I doubt there are many people outside of State College, Pennsylvania, who knew Jerry Sandusky’s name before November 5, 2011. Yes, he helped “create” Linebacker U and was a part of both of Joe Paterno’s two National Championship football teams, but I would challenge anyone to name the current five best coordinators of any team at the college or pro football level. And I will take it to the next level: name coordinators who have been retired for more than a decade. The point is that no one gave a shit about Jerry Sandusky before November 2011 and I think that point rings even truer today.
I will spare you a long narrative on the life of Jerry Sandusky, and instead stick to nailing the “highlights” of his otherwise sad and disturbing life. Sandusky served as an assistant at Penn State from 1969-1999 where he then took an emeritus position after learning he would not be the next head coach. Paterno did not like Sandusky and the often openly argued. In 1977, Sandusky founded The Second Mile, which was a non-profit charity serving underprivileged and troubled youth in the state of Pennsylvania. After retirement from Penn State, he published an autobiography, ironically enough titled Touched: The Jerry Sandusky Story. He was described by many as a “lovable goofball”, often seen horsing around, made a lot of prank phone calls, and was always talking about the mega water balloon fights he orchestrated while in college.
Yeah, Jerry was a big deal.
Anyway, before we work our way towards Sandusky’s process as a pedophile, here is a little bit of insight into The Second Mile:
- As mentioned prior, The Second Mile was created in 1977 with the help of Sandsuky’s wife, Dottie.
- The foundation had a budget of millions of dollars and their programs reached tens of thousands of children.
- Vulnerable children were located by outsourcing with child-care professionals.
- In 1990, The Second Mile received one of President H.W. Bush’s Points of Light awards, which is hilariously not even listed anymore on the PoL history website. Isn’t it great how people try to pretend like things never even happened? Negligence and ignorance is exactly what allowed Jerry Sandusky to roam free for years!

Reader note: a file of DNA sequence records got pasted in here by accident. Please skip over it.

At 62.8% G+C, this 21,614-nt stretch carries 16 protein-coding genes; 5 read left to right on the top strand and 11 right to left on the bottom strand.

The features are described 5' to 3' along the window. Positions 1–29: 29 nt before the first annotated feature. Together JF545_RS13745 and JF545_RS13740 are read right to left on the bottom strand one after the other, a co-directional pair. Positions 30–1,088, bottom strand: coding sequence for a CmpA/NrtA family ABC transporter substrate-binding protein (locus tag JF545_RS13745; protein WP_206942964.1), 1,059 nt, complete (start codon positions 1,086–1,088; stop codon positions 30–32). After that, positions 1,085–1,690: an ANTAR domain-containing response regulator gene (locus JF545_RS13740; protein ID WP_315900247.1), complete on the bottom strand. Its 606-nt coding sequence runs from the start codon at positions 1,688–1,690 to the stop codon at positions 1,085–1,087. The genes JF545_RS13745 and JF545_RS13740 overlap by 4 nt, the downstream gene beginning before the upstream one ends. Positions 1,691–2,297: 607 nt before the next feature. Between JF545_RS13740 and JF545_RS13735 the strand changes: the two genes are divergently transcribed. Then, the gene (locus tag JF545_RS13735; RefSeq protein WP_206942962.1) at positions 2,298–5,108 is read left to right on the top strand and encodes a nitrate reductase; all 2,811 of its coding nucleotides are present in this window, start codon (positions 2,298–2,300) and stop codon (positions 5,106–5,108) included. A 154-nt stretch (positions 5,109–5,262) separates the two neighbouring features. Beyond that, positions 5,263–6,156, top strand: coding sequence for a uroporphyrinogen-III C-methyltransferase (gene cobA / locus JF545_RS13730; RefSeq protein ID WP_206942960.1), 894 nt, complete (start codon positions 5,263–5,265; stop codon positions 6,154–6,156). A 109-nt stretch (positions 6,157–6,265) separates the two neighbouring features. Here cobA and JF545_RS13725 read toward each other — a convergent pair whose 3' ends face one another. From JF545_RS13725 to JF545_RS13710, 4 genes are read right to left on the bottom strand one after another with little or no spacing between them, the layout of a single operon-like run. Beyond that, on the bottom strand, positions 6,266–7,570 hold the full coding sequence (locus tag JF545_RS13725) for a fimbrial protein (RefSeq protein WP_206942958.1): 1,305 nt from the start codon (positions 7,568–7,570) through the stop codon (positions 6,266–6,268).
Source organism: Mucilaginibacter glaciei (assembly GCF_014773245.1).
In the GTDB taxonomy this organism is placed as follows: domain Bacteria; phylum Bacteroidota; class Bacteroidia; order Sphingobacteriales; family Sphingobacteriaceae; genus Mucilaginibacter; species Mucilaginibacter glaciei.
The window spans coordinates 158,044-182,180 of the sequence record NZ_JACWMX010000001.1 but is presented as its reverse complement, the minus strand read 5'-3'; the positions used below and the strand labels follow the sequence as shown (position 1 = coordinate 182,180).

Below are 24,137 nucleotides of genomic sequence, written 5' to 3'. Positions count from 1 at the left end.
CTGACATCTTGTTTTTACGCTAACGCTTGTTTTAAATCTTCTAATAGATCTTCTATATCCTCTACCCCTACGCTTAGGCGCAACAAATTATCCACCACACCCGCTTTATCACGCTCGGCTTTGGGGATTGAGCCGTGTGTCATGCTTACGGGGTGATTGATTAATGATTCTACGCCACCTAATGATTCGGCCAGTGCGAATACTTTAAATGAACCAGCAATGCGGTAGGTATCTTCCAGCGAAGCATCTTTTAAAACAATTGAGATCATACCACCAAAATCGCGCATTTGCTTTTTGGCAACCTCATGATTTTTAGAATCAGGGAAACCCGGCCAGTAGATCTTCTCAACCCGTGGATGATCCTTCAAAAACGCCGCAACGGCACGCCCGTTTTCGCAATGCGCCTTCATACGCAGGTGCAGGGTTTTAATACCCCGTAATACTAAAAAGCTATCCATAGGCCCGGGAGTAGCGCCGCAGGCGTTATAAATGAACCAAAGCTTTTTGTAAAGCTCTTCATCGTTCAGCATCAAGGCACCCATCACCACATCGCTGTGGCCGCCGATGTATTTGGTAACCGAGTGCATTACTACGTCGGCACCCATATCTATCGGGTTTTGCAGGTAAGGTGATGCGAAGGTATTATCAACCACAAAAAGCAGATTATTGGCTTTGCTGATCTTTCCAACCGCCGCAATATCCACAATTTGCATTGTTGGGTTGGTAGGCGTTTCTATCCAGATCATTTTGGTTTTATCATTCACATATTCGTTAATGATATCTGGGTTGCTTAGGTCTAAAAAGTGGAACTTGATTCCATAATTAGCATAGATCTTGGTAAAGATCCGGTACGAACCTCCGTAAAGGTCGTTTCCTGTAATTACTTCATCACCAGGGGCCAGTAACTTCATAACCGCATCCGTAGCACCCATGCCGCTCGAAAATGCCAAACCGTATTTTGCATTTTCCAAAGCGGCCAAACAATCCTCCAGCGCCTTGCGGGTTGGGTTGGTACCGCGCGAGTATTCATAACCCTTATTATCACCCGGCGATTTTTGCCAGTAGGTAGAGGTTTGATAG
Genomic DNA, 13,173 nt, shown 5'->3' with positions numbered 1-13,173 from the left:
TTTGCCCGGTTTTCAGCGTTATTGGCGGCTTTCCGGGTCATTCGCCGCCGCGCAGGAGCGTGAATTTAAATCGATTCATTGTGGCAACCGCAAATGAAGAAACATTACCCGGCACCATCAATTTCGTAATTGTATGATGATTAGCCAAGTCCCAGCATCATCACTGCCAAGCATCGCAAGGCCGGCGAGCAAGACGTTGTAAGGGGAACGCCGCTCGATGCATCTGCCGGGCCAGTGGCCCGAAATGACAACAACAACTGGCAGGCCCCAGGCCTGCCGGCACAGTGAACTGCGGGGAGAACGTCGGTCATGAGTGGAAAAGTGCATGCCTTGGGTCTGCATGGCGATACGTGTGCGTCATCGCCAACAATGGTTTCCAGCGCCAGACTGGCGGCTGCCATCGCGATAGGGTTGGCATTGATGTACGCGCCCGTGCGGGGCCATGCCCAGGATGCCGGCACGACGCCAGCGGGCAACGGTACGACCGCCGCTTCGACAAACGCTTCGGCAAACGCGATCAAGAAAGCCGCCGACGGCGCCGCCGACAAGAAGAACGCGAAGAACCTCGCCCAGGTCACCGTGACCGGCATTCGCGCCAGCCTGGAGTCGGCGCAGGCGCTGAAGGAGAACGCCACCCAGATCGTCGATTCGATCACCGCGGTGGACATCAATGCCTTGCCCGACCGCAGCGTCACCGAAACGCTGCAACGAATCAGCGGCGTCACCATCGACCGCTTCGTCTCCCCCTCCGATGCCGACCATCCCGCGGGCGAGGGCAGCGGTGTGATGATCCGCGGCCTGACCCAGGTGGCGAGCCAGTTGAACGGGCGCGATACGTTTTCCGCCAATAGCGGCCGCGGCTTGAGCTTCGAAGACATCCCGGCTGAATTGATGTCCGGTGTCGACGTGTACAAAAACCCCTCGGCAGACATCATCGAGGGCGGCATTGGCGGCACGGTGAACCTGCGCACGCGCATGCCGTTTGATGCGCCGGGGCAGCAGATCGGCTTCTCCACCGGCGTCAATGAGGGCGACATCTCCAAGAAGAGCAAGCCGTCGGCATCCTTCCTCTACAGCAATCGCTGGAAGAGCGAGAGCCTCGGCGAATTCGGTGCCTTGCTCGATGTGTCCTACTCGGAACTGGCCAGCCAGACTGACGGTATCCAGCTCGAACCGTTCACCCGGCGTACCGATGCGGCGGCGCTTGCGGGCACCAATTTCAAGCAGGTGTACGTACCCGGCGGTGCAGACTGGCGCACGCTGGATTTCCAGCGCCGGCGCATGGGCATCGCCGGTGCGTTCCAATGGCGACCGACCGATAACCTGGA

The Second Mile foundation was an extremely important aspect in the grooming arc set up by Jerry Sandusky. Grooming is defined by psychologists as the process by which child molesters ingratiate themselves into communities they wish to exploit. In this case, what better community for Sandusky to exploit than his very own? For years, Sandusky was setting up a pipeline of young troubled boys and nobody thought twice about his behavior.
However, there were warning shots fired on more than one occasion. But like I said before, Sandusky, as do many pedophiles, had a process. It is this process that fools so many of us. It is the grooming process that covers up all of those warning signs and never allows for allegations to become anything more than isolated incidents.
If you want to read the gruesome details of many of Sandusky’s interactions with his victims, here is a link to the Grand Jury testimony.
Here is one story of how Sandusky got away with it.
In 1998, Sandusky invited an eleven-year-old boy he met though The Second Mile to a Penn State athletic facility. The two engaged in wrestling and a workout before they showered together. Now, a successful pedophile – I cannot believe there is even such a phrase – does not find his victims by mistake. They will “test the waters” sort of speak. For Sandusky, The Second Mile was a place that gave him easy access to vulnerable children.
Sandusky started with wrestling because he wanted to make physical touch seem normal to the young child. The shower was the next test. After the boy agreed to shower next to Sandusky, he then made his next move and bear hugged as each were naked. Sandusky wanted to see how the boy would react. The boy reacted by telling Sandusky that he felt it was weird.